Low-Carb Vacation (carbon, that is)

Last week we took a mini-vacation to Hastings, Minnesota for an overnight stay at The Classic Rosewood Inn. I wanted to bring this lovely B&B to your attention for a couple of reasons.

  • Hastings is a short drive from the Twin Cities so no need to burn up a lot of gas for a nice little getaway. There is a nature center that would interest kids. Lots of antique shops close by each other for a day of walking. For history buffs, there’s a historic estate down the road — the LeDuc Estate. A winery just south of town offers tours in the spring and summer. And the town is located at the convergence of two rivers so plenty of boating opportunities, as well as many trails for walking and biking.
  • The Rosewood is an 1880 Queen Anne building with beautiful, unique rooms, an interesting history and, I hope, a long future. The owners, Dick and Pam Thorsen, are committed to the three R’s — reduce, reuse and recycle.

  • Dick and Pam have saved two historic buildings in Hastings from demolition, and restored them using mostly recycled materials rescued from other buildings. For example, the copper soaking tub in Mississippi Suite is from a mansion in St. Cloud. The marble in the bathrooms and fireplace hearths and much of the carpeting throughout the Inn was rescued from the Minneapolis Sheraton Ritz Hotel which was demolished in 1988. They help guests recycle by placing recycling receptacles in the halls.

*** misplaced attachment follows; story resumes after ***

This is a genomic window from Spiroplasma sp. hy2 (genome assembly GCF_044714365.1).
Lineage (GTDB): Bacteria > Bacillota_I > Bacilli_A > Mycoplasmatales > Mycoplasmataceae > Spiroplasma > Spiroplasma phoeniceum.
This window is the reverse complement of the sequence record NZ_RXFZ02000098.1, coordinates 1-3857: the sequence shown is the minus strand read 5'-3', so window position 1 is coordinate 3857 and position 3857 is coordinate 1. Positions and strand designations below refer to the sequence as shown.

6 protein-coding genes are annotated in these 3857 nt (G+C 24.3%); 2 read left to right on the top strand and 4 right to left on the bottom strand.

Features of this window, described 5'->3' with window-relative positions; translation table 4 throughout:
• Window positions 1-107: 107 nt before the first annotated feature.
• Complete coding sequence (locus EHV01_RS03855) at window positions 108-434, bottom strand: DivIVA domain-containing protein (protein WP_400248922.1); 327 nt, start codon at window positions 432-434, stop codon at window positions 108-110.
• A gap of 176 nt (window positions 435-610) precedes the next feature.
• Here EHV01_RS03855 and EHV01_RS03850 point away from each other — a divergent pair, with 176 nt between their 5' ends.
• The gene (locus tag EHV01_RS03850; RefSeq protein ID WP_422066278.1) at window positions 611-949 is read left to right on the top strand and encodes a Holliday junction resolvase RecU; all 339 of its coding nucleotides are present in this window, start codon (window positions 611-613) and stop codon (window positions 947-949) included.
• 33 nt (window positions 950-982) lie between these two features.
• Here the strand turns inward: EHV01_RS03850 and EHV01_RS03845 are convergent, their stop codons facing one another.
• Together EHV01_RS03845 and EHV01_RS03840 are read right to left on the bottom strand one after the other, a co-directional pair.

They don’t put out small plastic bottles of shampoo, conditioner and soap to be used up and thrown away, but explained on the large bottles in the room that they refill each bottle. They use locally made soap and the shampoo and conditioner is from BeeKind (Gilchrist & Soames). The company uses recyclable packaging and a portion of their profits support honey bee and sustainable pollination research at the University of California at Davis Entomology Department. I can attest that it is luscious. You can buy the shampoo at the Inn for a considerable discount.

    Every home and every business presents so many opportunities for minimizing impact. Dick and Pam have done a great job thinking comprehensively about what they can do and taking action in myriad ways to make this old building and their business green and sustainable. Learn more about the Classic Rosewood Inn’s green policy.

    While we were in town, we spent a little money supporting the local economy. We had a lovely dinner at the independently owned Onion Grille and bought a locally woven winter cap from Chrysalis Handmade Gifts (yarn was locally grown as well).

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